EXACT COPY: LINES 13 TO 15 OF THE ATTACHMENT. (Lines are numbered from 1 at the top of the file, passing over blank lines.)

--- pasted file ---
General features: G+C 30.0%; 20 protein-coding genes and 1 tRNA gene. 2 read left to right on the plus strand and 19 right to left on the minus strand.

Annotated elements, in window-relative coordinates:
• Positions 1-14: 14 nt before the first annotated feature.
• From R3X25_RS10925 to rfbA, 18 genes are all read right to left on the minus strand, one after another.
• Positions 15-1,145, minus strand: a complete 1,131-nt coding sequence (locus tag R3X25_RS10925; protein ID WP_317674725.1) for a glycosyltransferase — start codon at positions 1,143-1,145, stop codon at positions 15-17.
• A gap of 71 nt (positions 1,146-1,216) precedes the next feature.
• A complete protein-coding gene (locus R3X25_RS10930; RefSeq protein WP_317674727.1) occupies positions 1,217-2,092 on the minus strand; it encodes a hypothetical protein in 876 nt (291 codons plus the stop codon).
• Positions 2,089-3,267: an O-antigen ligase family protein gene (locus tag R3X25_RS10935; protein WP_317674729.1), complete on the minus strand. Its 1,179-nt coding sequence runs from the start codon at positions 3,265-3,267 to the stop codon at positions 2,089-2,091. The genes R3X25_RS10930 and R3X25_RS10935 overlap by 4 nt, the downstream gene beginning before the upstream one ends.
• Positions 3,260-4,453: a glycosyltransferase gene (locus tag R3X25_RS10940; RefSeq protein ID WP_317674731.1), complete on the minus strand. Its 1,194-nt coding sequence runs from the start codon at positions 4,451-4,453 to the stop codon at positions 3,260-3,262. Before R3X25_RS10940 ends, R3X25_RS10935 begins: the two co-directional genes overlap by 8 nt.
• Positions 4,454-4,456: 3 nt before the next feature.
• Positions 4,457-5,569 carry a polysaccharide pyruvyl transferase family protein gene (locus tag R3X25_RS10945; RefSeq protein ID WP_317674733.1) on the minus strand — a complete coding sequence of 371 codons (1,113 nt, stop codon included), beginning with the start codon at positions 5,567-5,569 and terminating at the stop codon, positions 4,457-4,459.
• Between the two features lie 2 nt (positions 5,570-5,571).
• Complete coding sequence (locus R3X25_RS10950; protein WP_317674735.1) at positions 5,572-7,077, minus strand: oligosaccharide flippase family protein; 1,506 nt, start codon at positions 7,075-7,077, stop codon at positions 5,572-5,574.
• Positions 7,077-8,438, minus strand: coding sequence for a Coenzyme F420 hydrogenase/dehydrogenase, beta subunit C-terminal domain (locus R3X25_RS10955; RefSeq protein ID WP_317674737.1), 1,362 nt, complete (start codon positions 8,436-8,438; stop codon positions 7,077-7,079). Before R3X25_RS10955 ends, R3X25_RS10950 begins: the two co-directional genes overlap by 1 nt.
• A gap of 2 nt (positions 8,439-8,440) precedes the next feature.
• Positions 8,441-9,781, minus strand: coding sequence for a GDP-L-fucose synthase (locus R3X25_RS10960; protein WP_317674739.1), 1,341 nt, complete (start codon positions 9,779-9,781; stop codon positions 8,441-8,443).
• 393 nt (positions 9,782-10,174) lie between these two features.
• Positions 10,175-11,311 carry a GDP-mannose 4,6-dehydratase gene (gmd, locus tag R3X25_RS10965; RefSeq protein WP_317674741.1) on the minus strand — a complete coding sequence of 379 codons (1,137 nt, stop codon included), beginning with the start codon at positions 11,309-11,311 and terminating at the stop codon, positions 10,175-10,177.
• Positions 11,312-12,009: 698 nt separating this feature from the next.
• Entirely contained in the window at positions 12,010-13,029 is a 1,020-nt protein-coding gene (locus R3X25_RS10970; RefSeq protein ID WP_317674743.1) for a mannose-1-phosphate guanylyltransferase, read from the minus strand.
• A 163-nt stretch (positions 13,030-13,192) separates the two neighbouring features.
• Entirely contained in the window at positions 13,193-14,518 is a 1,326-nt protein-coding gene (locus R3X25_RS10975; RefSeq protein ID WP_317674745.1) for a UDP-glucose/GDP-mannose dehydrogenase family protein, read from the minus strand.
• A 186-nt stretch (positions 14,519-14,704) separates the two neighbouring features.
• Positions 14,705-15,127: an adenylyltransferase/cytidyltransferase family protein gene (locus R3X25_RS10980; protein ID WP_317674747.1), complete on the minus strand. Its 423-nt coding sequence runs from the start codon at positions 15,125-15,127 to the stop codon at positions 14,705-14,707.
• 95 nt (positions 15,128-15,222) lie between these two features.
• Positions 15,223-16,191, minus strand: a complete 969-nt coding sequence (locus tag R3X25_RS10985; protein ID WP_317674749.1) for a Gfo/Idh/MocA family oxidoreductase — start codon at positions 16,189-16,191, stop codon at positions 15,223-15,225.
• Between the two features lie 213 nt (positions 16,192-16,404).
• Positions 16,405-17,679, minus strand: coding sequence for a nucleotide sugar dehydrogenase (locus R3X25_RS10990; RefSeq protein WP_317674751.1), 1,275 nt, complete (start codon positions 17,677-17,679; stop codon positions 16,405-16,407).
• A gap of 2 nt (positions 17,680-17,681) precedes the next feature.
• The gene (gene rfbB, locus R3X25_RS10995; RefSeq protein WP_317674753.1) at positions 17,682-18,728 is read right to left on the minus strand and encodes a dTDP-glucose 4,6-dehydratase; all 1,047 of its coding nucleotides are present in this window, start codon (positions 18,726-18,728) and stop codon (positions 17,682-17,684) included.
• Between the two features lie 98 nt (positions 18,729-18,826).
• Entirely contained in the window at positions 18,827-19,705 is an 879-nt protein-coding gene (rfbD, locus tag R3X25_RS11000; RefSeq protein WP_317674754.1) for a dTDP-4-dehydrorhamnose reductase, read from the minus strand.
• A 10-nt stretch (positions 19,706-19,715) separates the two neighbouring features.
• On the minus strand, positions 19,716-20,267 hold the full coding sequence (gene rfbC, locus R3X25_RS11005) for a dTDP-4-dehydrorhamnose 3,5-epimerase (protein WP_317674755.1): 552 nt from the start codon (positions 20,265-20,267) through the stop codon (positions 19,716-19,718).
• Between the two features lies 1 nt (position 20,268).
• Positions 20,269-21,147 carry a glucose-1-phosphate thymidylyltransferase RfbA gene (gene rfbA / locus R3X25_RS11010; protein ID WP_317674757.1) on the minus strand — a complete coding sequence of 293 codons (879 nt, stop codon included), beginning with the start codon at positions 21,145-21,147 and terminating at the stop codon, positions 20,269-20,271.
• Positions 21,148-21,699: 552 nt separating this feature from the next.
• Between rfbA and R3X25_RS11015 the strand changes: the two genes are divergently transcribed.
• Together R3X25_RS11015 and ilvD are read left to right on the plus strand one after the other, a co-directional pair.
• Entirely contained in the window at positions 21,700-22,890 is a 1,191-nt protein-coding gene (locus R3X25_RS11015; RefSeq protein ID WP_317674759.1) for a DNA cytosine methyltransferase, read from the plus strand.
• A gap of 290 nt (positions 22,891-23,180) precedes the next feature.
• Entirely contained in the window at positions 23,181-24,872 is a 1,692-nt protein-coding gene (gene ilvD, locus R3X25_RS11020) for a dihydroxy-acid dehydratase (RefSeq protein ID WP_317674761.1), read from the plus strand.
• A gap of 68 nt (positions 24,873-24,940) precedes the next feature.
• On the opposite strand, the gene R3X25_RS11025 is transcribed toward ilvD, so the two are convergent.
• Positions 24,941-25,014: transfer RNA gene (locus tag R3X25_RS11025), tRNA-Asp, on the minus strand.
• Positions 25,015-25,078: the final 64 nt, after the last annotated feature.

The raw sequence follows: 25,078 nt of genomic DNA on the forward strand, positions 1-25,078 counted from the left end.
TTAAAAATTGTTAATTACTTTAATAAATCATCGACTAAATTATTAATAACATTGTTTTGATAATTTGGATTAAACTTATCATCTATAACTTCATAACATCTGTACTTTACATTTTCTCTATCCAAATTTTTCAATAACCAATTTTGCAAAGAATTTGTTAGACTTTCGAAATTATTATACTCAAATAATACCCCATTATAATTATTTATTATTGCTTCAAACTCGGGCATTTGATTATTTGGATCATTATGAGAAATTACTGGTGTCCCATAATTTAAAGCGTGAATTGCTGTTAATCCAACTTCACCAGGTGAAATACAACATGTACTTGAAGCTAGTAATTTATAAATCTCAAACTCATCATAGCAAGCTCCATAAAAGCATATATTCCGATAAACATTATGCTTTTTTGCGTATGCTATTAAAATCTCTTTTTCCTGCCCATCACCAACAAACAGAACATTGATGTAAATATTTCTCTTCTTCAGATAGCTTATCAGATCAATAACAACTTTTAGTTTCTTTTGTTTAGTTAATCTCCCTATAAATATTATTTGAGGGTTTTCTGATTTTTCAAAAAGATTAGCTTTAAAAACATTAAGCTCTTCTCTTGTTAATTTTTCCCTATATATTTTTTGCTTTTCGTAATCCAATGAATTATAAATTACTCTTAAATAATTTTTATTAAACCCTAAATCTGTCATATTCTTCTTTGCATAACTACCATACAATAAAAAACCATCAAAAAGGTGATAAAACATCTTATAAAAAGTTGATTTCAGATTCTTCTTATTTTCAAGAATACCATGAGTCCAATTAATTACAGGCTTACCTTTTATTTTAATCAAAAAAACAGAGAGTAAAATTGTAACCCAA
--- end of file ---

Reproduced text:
• Complete coding sequence (locus R3X25_RS10950; protein WP_317674735.1) at positions 5,572-7,077, minus strand: oligosaccharide flippase family protein; 1,506 nt, start codon at positions 7,075-7,077, stop codon at positions 5,572-5,574.
• Positions 7,077-8,438, minus strand: coding sequence for a Coenzyme F420 hydrogenase/dehydrogenase, beta subunit C-terminal domain (locus R3X25_RS10955; RefSeq protein ID WP_317674737.1), 1,362 nt, complete (start codon positions 8,436-8,438; stop codon positions 7,077-7,079). Before R3X25_RS10955 ends, R3X25_RS10950 begins: the two co-directional genes overlap by 1 nt.
• A gap of 2 nt (positions 8,439-8,440) precedes the next feature.